Mary Stevens Hospice in Stourbridge has been shortlisted for a Guardian Public Service Award for their work improving access to end of life care for the most vulnerable members of the population. Diversity and Inclusion Lead Gemma Allen tells ehospice how they are helping to empower people whose voices have traditionally not been heard.
This year we are delighted to have reached the final three for the Guardian Public Service Awards. These awards focus on projects, teams and individuals who are making a difference to people’s lives.
The hospice has been nominated in the care category for ‘Increasing care, compassion and kindness at the hospice and in the community’, for a project that highlights our commitment to improving services for communities who are vulnerable and may need extra support accessing palliative and end of life care.
The Mary Stevens Hospice provides palliative and end of life care and support for adults living with a life-shortening condition. Hospice care delivers person-centred holistic care, considering the ‘whole’ person, and care is based on individual need. However, the hospice recognised that there are people in the community who are ‘under the radar’ who can be disadvantaged when approaching the end of life.
As a traditional hospice building, with no community services, we were aware of the limitations presented by our ‘brick walls’. Not everyone in our community would know of or have awareness of the extensive palliative care services we provide for both patients and carers. Likewise, we questioned how we could meet the needs of people who are marginalised, for example those with a learning disability, who are homeless or living with dementia. We felt we needed to reach out, engage and enable our community to work alongside us.
Our values are care, compassion and kindness and we needed to ensure this was valid for our whole community, regardless of socio-economic factors or personal characteristics, ensuring care is accessible and inclusive to all. The nomination for the Guardian Public Service Awards is based on this community development work with vulnerable populations.
We have worked with and alongside people with lived experience and organisations, making changes, enabling hospice services to be more accessible and to help more people live well until they die through compassionate communities.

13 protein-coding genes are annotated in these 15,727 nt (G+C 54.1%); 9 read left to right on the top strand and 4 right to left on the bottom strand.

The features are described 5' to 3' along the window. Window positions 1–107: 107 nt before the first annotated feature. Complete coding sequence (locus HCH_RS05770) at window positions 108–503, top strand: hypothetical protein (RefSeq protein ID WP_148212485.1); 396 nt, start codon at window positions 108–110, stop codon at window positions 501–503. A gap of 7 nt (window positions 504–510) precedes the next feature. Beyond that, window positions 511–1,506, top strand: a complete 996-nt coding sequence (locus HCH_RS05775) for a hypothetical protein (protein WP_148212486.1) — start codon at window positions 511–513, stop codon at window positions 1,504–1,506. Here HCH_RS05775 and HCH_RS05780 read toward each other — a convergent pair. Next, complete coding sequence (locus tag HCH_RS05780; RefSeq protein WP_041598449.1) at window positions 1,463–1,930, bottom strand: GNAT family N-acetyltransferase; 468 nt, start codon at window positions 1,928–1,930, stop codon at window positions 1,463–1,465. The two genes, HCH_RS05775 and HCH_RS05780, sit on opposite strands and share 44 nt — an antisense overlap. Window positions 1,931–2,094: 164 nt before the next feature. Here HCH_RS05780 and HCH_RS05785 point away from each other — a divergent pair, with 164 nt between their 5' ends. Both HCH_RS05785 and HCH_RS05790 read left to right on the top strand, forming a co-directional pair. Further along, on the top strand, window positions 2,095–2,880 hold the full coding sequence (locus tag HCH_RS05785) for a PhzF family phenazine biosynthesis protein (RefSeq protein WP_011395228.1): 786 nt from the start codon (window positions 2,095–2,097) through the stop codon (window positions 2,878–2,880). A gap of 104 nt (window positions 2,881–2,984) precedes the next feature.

Dying Matters events were planned at learning disability centres with self-advocacy groups and at a homeless hostel during 2018 and 2019. People whose voices usually went unheard were encouraged to speak about death and dying, discuss thoughts and share their stories and experiences.
We have invested in specialist sensory equipment, enabling staff to adapt a room into a multiple sensory space that allows us to support patients and carers with a learning disability, dementia, sensory impairment, cognitive impairment, or anxiety to have time out in a safe setting.
Furthermore, clinical services and our chain of retail stores were awarded ‘Safe Places’ status – a scheme for those in the community who are vulnerable. We developed accessible, easy-to-read information with pictorial signage throughout clinical services and worked with people with learning disabilities to develop a personal Advance Care Plan. This provides the opportunity to plan for future care in an easy-read format, with resources available to support these important discussions.
We established a partnership with Birmingham City University and launched the Midlands End of Life and Palliative Care Learning Disability Network, a community of practice that’s passionate about improving care, sharing knowledge and empowering people with learning disabilities to be valued members of the network.
We have worked with our local homeless community and provided an end of life and palliative care workshop delivered to police, hostel staff and local authority teams about homelessness and end of life care. We focused on the barriers and challenges people experiencing homelessness – including the ‘hidden homeless’ – face, attempting to access palliative care and bereavement support. We believe that this palliative care training to police officers is unique in the UK.
We have worked with others to develop extensive community engagement and development opportunities, creating valued and trusting relationships, in a ‘work with’ rather than the ‘done by or done to’ approach. We have empowered people to speak out, express concerns, share stories, and bring ideas to us – rather than the other way around. Likewise, encouraging asset-based working, recognising the strengths of others and nurturing relationships with individuals and external organisations.
We are delivering community development workshops, highlighting what communities can do for one another and assisting the Dudley community to be compassionate towards others, enabling a citizen-led approach to end of life care and bereavement. We think it’s important to share our work within the palliative care and public health sector on local, national and international platforms and the project lead has recently shared this work at Public Health Palliative Care International.
Commenting on the nomination, our CEO Stevan Jackson said: “I’m delighted that Mary Stevens Hospice has reached the final three for the Guardian Public Service Awards 2019 in this category which is at the heart of what we believe in. We aim to be an inclusive organisation and are trying very hard to identify and reach out to vulnerable communities in our borough to ensure that they have equal opportunity of access to our specialist services”.
The winners will be announced at an awards ceremony in London on November 26 and a special supplement will be published in the newspaper on November 27 featuring the finalists and overall winners.
For more information visit Mary Stevens Hospice